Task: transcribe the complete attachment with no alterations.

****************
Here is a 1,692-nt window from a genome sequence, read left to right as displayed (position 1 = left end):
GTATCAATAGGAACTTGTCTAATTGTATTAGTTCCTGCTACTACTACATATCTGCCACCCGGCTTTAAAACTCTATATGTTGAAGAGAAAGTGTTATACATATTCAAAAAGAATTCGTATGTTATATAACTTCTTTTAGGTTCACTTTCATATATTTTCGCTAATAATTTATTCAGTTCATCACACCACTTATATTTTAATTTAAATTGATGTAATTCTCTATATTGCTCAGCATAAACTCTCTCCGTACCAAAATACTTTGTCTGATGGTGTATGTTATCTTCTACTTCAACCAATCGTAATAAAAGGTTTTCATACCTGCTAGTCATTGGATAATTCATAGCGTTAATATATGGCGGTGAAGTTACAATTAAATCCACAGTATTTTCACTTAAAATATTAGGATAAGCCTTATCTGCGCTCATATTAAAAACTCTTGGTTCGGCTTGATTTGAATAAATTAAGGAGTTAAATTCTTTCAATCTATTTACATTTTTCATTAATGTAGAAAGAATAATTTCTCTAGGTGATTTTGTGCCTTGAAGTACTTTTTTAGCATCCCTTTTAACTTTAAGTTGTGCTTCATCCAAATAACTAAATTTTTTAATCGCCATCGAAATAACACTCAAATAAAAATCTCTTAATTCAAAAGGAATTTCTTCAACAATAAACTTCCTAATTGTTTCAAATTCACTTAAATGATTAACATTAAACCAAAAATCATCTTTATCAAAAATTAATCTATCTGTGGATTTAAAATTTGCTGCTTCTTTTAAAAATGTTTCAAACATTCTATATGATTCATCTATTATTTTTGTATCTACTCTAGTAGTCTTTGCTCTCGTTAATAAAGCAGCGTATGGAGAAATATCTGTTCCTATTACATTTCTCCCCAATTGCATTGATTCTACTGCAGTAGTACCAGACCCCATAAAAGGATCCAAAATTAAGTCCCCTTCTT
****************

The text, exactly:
Here is a 1,692-nt window from a genome sequence, read left to right as displayed (position 1 = left end):
GTATCAATAGGAACTTGTCTAATTGTATTAGTTCCTGCTACTACTACATATCTGCCACCCGGCTTTAAAACTCTATATGTTGAAGAGAAAGTGTTATACATATTCAAAAAGAATTCGTATGTTATATAACTTCTTTTAGGTTCACTTTCATATATTTTCGCTAATAATTTATTCAGTTCATCACACCACTTATATTTTAATTTAAATTGATGTAATTCTCTATATTGCTCAGCATAAACTCTCTCCGTACCAAAATACTTTGTCTGATGGTGTATGTTATCTTCTACTTCAACCAATCGTAATAAAAGGTTTTCATACCTGCTAGTCATTGGATAATTCATAGCGTTAATATATGGCGGTGAAGTTACAATTAAATCCACAGTATTTTCACTTAAAATATTAGGATAAGCCTTATCTGCGCTCATATTAAAAACTCTTGGTTCGGCTTGATTTGAATAAATTAAGGAGTTAAATTCTTTCAATCTATTTACATTTTTCATTAATGTAGAAAGAATAATTTCTCTAGGTGATTTTGTGCCTTGAAGTACTTTTTTAGCATCCCTTTTAACTTTAAGTTGTGCTTCATCCAAATAACTAAATTTTTTAATCGCCATCGAAATAACACTCAAATAAAAATCTCTTAATTCAAAAGGAATTTCTTCAACAATAAACTTCCTAATTGTTTCAAATTCACTTAAATGATTAACATTAAACCAAAAATCATCTTTATCAAAAATTAATCTATCTGTGGATTTAAAATTTGCTGCTTCTTTTAAAAATGTTTCAAACATTCTATATGATTCATCTATTATTTTTGTATCTACTCTAGTAGTCTTTGCTCTCGTTAATAAAGCAGCGTATGGAGAAATATCTGTTCCTATTACATTTCTCCCCAATTGCATTGATTCTACTGCAGTAGTACCAGACCCCATAAAAGGATCCAAAATTAAGTCCCCTTCTT